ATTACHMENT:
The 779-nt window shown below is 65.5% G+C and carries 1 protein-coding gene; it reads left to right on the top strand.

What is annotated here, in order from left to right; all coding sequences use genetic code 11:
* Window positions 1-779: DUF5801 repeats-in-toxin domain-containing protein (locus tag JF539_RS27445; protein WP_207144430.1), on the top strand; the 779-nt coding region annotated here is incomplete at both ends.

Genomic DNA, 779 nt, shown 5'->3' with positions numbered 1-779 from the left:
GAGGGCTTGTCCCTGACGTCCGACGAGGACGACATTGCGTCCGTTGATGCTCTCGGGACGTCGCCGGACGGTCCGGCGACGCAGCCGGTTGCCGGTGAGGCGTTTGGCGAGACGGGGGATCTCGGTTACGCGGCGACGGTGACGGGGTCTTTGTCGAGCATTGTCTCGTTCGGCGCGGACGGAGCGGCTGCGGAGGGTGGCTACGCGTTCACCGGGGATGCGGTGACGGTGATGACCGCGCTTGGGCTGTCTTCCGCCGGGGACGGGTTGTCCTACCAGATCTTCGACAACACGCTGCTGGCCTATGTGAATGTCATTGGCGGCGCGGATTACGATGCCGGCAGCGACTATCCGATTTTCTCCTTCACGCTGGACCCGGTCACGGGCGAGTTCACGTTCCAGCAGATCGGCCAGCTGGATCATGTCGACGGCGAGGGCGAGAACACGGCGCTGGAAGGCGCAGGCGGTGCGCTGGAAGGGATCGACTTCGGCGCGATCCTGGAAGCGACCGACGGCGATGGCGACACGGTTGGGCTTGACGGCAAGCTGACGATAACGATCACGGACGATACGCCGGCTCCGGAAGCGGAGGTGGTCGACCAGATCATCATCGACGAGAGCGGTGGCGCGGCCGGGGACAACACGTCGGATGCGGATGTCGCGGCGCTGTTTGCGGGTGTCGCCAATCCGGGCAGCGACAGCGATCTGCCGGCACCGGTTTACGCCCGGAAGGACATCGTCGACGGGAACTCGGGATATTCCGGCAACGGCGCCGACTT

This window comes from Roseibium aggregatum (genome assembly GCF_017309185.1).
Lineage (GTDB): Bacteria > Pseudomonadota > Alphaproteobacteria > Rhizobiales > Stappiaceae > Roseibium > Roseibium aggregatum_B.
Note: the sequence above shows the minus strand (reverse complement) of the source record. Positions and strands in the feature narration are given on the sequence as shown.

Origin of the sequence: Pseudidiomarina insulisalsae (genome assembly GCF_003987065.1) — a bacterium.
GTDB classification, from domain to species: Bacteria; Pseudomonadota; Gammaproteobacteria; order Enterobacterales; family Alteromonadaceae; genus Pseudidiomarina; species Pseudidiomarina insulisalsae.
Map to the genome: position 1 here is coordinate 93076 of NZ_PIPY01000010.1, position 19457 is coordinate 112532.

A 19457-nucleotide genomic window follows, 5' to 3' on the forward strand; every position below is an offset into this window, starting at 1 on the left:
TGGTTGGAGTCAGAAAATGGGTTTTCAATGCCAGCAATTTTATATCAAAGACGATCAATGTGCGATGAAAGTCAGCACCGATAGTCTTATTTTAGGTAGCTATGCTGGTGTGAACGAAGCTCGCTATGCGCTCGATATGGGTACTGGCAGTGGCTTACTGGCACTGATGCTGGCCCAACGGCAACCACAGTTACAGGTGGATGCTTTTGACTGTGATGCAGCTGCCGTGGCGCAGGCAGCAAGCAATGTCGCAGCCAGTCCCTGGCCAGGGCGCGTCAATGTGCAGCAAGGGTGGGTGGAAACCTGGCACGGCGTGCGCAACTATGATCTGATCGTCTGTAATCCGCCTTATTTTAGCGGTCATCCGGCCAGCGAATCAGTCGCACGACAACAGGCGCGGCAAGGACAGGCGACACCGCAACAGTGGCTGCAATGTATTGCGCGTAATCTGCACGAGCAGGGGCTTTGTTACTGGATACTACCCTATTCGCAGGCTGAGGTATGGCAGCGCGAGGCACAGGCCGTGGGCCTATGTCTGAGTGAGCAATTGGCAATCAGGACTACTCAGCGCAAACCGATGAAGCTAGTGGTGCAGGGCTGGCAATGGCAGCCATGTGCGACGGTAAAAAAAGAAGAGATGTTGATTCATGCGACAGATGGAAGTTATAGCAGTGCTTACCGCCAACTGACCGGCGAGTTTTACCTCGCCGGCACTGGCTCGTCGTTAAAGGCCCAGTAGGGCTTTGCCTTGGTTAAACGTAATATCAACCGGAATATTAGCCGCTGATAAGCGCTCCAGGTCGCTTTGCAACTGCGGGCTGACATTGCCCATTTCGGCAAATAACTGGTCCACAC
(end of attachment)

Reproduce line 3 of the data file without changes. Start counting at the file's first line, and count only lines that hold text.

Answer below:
* Window positions 1-779: DUF5801 repeats-in-toxin domain-containing protein (locus tag JF539_RS27445; protein WP_207144430.1), on the top strand; the 779-nt coding region annotated here is incomplete at both ends.